William Jackson | Privacy and security: There's always a tradeoff
UPDATED | Cybereye'Commentary: Although security can help ensure privacy, the two are not the same thing
- By William Jackson
- Nov 19, 2007
Originally posted Nov. 19 at 11:37 a.m. and updated Nov. 20 at 11:31 a.m.
Hugo Teufel III, chief privacy officer of the Homeland Security Department, said recently at a roundtable discussion on cyber security for the Congressional High Tech Caucus that there was no need to balance privacy and security. The two go hand in hand, he said.
What a disturbing thing for a chief privacy officer to say.
Although it is true that security can help ensure privacy, the two are not the same thing. Security often entails gathering sensitive information about individuals, and these collections raise plenty of concerns about privacy, no matter how well-intentioned.
The idea that privacy is not an issue so long as you are in the pursuit of security is symptomatic of the way DHS and other federal agencies operate. Congressional concerns about the lack of privacy safeguards recently forced DHS to delay plans for sharing domestic satellite intelligence with state and local law enforcement agencies. That was merely the latest in a string of multi-million-dollar DHS programs scrapped or delayed because of such worries. The revelation in 2005 that the National Security Agency was illegally sweeping up data from most of the nation's major telecom carriers led to public outrage and a number of lawsuits against the carriers.
The government appears to feel it is entitled to gather any personal information in the pursuit of homeland security and that as long as it holds on to the information, there is no privacy problem.
Not so. No matter how well the data is secured, once an agency has acquired personal information without the permission of the individual or without proper judicial process, privacy has been breached.
It does not seem to have occurred to government or to many private sector organizations that use personal data that they are part of the problem. During the same event where Teufel made his comments, Stuart Pratt, president of the Consumer Data Industry Association, said that identity theft is not really that much of a problem and that complaints to the Federal Trade Commission are leveling off.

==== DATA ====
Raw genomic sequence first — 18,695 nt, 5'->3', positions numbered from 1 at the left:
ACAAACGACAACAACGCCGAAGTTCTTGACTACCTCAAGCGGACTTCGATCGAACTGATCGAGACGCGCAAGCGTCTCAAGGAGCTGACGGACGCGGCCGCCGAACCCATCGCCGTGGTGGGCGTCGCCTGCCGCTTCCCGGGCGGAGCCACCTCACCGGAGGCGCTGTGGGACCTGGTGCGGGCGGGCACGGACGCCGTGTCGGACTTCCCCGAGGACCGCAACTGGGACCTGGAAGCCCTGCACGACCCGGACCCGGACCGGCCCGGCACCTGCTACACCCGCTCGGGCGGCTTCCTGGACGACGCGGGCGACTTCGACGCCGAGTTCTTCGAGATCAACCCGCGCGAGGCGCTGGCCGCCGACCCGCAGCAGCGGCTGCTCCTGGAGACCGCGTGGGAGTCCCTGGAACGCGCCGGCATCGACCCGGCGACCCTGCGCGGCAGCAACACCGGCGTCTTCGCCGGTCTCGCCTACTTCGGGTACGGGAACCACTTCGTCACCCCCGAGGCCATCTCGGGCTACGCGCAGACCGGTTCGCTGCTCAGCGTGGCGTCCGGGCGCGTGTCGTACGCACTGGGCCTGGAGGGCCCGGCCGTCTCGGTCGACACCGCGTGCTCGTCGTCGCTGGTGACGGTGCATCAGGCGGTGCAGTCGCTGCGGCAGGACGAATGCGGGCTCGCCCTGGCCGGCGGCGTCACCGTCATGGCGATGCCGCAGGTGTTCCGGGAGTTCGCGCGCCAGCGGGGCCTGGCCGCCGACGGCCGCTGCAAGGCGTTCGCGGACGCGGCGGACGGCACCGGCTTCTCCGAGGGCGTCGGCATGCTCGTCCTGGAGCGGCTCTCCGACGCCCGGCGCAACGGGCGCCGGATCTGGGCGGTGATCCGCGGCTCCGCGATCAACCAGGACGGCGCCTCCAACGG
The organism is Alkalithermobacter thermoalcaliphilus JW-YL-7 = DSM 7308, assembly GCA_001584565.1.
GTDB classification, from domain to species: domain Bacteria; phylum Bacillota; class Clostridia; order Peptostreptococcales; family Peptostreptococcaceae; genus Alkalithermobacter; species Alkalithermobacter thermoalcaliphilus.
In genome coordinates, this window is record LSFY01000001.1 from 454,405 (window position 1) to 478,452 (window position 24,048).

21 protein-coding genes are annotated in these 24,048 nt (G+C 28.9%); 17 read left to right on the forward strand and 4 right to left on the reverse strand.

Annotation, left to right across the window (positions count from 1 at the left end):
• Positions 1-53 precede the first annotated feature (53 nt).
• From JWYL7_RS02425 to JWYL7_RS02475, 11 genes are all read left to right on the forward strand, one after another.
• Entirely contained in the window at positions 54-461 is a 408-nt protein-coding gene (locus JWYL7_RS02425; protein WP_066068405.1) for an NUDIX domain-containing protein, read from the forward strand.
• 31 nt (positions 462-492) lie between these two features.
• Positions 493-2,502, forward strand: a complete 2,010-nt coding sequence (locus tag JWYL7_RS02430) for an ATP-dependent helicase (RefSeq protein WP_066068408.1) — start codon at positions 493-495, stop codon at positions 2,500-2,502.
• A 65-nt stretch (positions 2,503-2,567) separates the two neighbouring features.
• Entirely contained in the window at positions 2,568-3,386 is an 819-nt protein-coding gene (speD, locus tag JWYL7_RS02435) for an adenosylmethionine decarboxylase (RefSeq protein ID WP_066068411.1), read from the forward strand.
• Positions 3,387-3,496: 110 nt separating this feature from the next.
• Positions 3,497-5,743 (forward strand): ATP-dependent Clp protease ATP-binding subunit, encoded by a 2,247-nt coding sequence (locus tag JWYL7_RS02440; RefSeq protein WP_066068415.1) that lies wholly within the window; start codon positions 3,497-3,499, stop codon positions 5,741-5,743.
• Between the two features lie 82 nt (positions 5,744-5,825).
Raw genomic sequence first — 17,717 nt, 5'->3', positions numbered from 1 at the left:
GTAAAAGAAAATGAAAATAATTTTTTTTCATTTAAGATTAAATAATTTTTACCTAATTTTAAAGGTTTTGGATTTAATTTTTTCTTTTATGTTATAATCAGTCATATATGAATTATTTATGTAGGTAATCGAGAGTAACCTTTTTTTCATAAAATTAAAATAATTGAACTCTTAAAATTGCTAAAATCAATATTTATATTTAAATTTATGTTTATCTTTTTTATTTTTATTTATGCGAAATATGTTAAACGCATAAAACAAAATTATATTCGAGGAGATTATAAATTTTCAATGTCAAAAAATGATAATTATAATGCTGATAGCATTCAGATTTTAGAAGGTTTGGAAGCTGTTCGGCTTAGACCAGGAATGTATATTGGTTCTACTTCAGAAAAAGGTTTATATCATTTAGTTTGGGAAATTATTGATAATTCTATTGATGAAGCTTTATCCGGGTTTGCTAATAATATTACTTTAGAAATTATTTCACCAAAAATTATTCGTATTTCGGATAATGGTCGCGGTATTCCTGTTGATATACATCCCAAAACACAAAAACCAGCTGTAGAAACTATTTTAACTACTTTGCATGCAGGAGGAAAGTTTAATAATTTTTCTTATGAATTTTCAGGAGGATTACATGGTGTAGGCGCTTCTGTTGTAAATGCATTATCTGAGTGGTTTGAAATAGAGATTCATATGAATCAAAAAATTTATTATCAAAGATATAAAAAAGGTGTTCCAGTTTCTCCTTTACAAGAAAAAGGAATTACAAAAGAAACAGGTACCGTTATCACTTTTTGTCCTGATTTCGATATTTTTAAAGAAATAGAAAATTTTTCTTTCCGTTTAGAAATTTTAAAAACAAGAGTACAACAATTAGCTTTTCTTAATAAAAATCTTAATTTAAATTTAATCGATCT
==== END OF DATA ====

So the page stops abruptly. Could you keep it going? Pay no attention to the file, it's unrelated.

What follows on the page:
Yes, ID theft complaints to the FTC have leveled off, down to 246,000 in 2006, which was comparable to 2004 numbers after spiking in 2005. But that still is an awful lot of cases and they account for 36 percent of all fraud complaints, far and away the largest single category of fraud handled by the FTC. Still, Pratt says, the more personal data industry has about you, the more secure you are.
'Data has been used to prevent fraud,' Pratt said. He added that in the name of security we must get used to what we once considered invasions of privacy, from intrusive searches in public buildings to the use of our personal information by strangers.
Teufel said transparency is the key to gaining the trust of people in the use of their personal information. He invited everyone to visit the privacy page
on the department's Web site, so I did. It has the standard government Web boilerplate about not using persistent cookies or gathering identifying information about visitors. But there is no mention on the page of the personal information the department gathers or plans to gather in the name of homeland security. There is no mention of the Computer Assisted Passenger Prescreening Systems II; the Analysis, Dissemination, Visualization, Insight and Semantic Enhancement program; the Secure Flight Program; or the Multistate Anti-Terrorism Information Exchange Pilot Project.
'We believe that respect for individual privacy is a core value of our free society and one that the department is fighting to protect,' Teufel wrote in a newsletter on his office's Web site
. 'To achieve our mission, we work closely with our colleagues in the department to ensure that privacy is considered throughout the lifecycle of each information system or program.'
And yet, in addition to the delay of the recent satellite intelligence program there are a number of high-profile programs in which concerns have been raised about inadequate attention to privacy. There is the Computer Assisted Passenger Prescreening Systems II; the Analysis, Dissemination, Visualization, Insight and Semantic Enhancement program; the Secure Flight Program; and the Multistate Anti-Terrorism Information Exchange Pilot Project.
Teufel called transparency the key to gaining the trust of people in the use of their personal information, and said proudly that his office has completed a Privacy Incident Handling Guide that lays out how the department will respond to breaches of personal information. That policy is on the department's intranet, he added; it is not available to the public.
Benjamin Franklin, who knew the value of a penny, also knew that there was no such thing as a free lunch and that security is always a tradeoff. It was Franklin who said, 'those who would give up essential liberty to purchase a little temporary safety deserve neither liberty nor safety.'
Just what the proper balance is between security and other essential rights is a decision that should be made openly, not behind the closed doors of DHS, NSA or any other agency.
William Jackson is a Maryland-based freelance writer.